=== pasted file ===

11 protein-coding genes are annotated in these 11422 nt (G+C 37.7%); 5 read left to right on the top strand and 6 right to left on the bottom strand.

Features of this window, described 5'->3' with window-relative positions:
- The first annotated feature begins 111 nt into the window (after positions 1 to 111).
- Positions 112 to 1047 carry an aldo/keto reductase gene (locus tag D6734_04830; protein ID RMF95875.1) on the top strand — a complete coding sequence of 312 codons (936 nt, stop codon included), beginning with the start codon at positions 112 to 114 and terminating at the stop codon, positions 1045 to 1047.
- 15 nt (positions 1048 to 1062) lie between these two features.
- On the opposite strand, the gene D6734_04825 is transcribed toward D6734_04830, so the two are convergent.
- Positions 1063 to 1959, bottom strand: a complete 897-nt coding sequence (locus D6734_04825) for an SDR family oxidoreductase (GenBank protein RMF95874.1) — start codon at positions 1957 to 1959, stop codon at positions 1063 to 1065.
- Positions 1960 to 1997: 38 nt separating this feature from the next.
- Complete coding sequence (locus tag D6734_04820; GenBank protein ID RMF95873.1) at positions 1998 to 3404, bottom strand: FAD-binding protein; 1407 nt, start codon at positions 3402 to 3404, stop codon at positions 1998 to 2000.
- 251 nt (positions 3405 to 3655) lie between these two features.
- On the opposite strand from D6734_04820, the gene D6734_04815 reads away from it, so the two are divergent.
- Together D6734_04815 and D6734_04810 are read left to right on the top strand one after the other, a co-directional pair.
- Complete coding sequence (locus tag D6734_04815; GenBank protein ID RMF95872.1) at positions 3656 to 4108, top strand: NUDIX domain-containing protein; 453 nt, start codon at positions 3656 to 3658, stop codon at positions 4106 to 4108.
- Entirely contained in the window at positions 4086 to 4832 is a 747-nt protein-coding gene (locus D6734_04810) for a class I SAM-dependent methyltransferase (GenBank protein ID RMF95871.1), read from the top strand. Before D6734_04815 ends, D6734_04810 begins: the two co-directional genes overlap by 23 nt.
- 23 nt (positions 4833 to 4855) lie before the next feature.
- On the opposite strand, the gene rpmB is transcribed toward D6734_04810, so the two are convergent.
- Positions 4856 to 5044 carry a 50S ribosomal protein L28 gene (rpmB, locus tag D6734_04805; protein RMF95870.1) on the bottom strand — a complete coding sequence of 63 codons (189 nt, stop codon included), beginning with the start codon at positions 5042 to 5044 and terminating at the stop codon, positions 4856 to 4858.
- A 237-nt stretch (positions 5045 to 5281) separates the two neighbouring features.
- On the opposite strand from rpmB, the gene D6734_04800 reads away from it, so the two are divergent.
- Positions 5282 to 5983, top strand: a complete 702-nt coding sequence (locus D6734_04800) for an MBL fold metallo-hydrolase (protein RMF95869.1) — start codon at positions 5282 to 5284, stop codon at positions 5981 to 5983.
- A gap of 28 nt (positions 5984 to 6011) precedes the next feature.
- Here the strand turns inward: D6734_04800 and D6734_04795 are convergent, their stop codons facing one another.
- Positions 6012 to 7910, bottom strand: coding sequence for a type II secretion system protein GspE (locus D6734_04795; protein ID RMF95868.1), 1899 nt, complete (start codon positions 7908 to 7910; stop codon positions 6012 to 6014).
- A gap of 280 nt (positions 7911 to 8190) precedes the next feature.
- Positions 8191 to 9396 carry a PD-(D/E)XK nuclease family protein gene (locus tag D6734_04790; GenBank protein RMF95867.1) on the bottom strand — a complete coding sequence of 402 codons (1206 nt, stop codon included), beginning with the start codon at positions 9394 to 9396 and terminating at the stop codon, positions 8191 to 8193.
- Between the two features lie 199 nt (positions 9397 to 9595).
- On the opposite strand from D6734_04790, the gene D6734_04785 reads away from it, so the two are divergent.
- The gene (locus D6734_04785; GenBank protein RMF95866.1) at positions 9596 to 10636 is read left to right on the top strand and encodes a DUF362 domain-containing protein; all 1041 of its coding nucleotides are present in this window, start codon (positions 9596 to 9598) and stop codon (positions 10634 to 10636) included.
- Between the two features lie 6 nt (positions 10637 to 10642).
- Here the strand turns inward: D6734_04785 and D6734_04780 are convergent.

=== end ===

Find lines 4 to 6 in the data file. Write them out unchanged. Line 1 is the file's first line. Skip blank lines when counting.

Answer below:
- Positions 112 to 1047 carry an aldo/keto reductase gene (locus tag D6734_04830; protein ID RMF95875.1) on the top strand — a complete coding sequence of 312 codons (936 nt, stop codon included), beginning with the start codon at positions 112 to 114 and terminating at the stop codon, positions 1045 to 1047.
- 15 nt (positions 1048 to 1062) lie between these two features.
- On the opposite strand, the gene D6734_04825 is transcribed toward D6734_04830, so the two are convergent.